In 2004, California entrepreneur Dennis Bertken and his business partner watched the fallout from the Southeast Asian tsunami. In 2005, they watched the aftermath of Hurricane Katrina. They realized they had to do something to help people deal better with disasters—before they happen. They started a company called Life+Gear Inc., which makes everyday products that also aid in emergency preparedness.
Today, Life + Gear, a company whose founders consider landfills and packaging as they consider the bottom line, has products at major retailers and supplies the American Red Cross with disaster-related emergency items. I talked to Bertken about the company and the products--and why they’re better than duct tape.
Why was Katrina such a motivator for you?
We saw the whole system shutting down, and we realized you can’t wait until after a disaster happens. In the U.S. especially, we’re really good at sounding the alarm when a disaster happens, but we’re also really good at hitting the snooze button. We came up with this idea of integrating safety into everyday life. We invent products that people would go into the store and buy anyway, but we build in safety factors. So despite themselves, they’ll be prepared.
What was your first product?
The Personal Safety Device, or PSD, which is a hand-held six-feature, crank-powered emergency product. We designed a flashlight that had a siren, radio, compass, backup battery source and could charge a cell phone. The day after we introduced it in 2005, we had an order for 15,000 units. It was the number-one selling product at Dillard’s that year. We’ve launched one new product every month since then. Now we’re in grocery stores, hardware stores, discount stores and high-end department stores.
Think of a chemical glow stick. You break it, it works for three to eight hours, and then you throw it away. But the chemicals are extremely dangerous for the environment. We don’t want that—or the plastic—in our landfills. Some cities are considering legislation to prohibit them being sold in their cities. So our concept was to reinvent the product. Our Glowstick is a LED flashlight with a 200-hour life in the flasher mode, an emergency whistle, and we provide free batteries. We took that product and expanded to a while family of glow products, like a spotlight that lasts for 300 hours and has a compartment to store a first aid kit and turns on automatically if it hits water.
Another product is our Wings of Life Backpack. We looked at the Camelback—it’s light and versatile. But our product you unzip down the middle to create wings with all the first aid and emergency stuff you need to survive for three days.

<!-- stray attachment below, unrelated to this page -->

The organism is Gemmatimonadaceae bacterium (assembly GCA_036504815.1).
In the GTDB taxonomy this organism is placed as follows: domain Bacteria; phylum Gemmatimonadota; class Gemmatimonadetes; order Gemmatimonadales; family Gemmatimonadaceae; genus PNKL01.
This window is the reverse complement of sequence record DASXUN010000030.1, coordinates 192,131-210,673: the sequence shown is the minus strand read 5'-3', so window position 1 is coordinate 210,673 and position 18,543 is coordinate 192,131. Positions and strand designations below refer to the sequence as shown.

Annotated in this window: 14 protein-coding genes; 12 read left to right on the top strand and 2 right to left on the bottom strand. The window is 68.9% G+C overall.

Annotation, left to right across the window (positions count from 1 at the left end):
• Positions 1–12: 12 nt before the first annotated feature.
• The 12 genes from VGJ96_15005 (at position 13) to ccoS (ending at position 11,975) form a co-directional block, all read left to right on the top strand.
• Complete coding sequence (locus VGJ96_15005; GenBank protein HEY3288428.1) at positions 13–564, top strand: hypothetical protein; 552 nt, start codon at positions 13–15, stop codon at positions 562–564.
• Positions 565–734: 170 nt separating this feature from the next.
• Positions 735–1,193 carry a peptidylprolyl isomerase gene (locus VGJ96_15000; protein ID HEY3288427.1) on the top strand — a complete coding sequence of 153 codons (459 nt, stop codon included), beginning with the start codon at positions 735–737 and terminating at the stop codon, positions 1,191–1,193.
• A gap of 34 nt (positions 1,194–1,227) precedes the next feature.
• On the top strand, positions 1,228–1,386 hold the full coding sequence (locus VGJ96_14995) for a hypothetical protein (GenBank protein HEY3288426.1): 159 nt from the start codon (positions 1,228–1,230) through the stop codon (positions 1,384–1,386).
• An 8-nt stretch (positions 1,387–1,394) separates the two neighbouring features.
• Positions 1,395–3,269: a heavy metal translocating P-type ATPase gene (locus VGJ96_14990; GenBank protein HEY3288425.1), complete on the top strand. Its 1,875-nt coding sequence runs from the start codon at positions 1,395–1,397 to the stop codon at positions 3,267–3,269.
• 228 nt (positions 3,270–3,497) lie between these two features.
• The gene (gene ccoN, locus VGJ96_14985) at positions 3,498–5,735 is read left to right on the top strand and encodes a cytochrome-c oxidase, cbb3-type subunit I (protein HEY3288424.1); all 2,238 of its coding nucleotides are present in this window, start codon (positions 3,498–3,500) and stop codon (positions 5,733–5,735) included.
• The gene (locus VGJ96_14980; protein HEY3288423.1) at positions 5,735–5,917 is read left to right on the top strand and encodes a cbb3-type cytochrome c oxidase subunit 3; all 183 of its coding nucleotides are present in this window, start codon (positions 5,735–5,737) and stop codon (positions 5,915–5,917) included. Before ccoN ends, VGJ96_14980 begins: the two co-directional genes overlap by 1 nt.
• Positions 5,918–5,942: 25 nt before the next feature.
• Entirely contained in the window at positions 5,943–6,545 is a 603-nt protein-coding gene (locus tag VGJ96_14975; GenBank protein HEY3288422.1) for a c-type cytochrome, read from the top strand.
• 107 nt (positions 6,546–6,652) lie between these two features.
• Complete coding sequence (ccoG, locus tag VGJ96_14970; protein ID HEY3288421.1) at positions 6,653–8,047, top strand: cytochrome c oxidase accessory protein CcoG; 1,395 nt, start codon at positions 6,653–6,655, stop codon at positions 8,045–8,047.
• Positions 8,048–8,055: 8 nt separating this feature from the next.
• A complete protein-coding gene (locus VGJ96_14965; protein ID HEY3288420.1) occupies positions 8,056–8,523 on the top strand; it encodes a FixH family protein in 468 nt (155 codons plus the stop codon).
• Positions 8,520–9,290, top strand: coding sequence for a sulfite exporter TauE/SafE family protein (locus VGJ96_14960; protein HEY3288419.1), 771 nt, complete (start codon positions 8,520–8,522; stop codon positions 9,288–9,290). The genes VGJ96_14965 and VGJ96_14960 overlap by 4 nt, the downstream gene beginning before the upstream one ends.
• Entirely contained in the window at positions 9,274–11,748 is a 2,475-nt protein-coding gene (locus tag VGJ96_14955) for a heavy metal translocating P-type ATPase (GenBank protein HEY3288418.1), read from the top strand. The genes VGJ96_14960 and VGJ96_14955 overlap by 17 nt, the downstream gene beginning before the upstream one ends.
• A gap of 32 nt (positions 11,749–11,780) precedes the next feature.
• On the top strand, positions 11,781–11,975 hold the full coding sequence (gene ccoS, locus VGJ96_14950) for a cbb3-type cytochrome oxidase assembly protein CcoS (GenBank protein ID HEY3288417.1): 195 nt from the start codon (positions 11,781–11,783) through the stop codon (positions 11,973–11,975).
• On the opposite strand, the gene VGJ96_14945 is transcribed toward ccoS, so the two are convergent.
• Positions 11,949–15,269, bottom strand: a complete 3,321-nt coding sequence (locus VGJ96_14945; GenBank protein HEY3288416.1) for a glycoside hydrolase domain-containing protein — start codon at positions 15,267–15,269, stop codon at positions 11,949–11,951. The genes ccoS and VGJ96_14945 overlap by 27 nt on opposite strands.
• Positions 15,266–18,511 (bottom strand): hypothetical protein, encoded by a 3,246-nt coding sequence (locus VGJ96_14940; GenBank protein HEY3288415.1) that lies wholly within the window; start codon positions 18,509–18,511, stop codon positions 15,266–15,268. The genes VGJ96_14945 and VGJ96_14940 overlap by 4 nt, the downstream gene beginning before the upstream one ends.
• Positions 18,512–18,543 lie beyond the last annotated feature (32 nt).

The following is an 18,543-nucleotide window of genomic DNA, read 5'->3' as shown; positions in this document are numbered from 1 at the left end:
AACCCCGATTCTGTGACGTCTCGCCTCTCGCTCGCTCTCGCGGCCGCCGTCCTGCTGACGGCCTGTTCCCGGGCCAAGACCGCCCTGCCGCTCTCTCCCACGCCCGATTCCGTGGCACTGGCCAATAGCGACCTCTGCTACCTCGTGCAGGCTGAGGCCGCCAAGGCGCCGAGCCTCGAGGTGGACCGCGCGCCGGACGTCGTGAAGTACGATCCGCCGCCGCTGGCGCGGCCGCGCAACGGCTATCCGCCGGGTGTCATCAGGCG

Have you ever been in one of these emergency situations for which you’re trying to prepare your customers?
We’re trying to prepare people for every kind of disaster situation—from Katrina to fires. Down here in the San Diego region, my house was surrounded by fire. Our office was evacuated. You have to get used to having no power.
What’s your approach to packaging?
Our approach is 100 percent usable packaging. The idea is that instead of giving something to the consumer to throw away, we can invent something that’s valuable to the customer. With flashlights, the packaging is a wall mount. I’m working on usable packaging that has a panic alarm built into it—which will also sound if someone tries to steal the product.
What’s new for 2010?
In January we’ll announce a one-pound empty sandbag to use in flooding. Instead of transporting sand and shoveling it into sandbags, you just get one of these wet, and the water is absorbed and becomes part of the bag’s molecular structure. It takes the shape of a six-inch-high sandbag and becomes pounds. A 70-year-old woman could just lay these out in front of her door and take a garden hose or wait for it to rain. Its made from a proprietary polymer, and it’s 100 percent biodegradable.
I’m glad we’ve moved beyond the duct tape philosophy of emergency preparedness, which prepares us for a chemical attack, but not much else.
Yes, but we’ve found that in the in US, the number of people willing to go out and proactively buy the things they need for a disaster is a very small population. If we can sell them a backpack that has ingredients in it that can help them if they get stranded, they’ll be prepared. But in addition to saving lives, these products have everyday utility.
This post was originally published on Smartplanet.com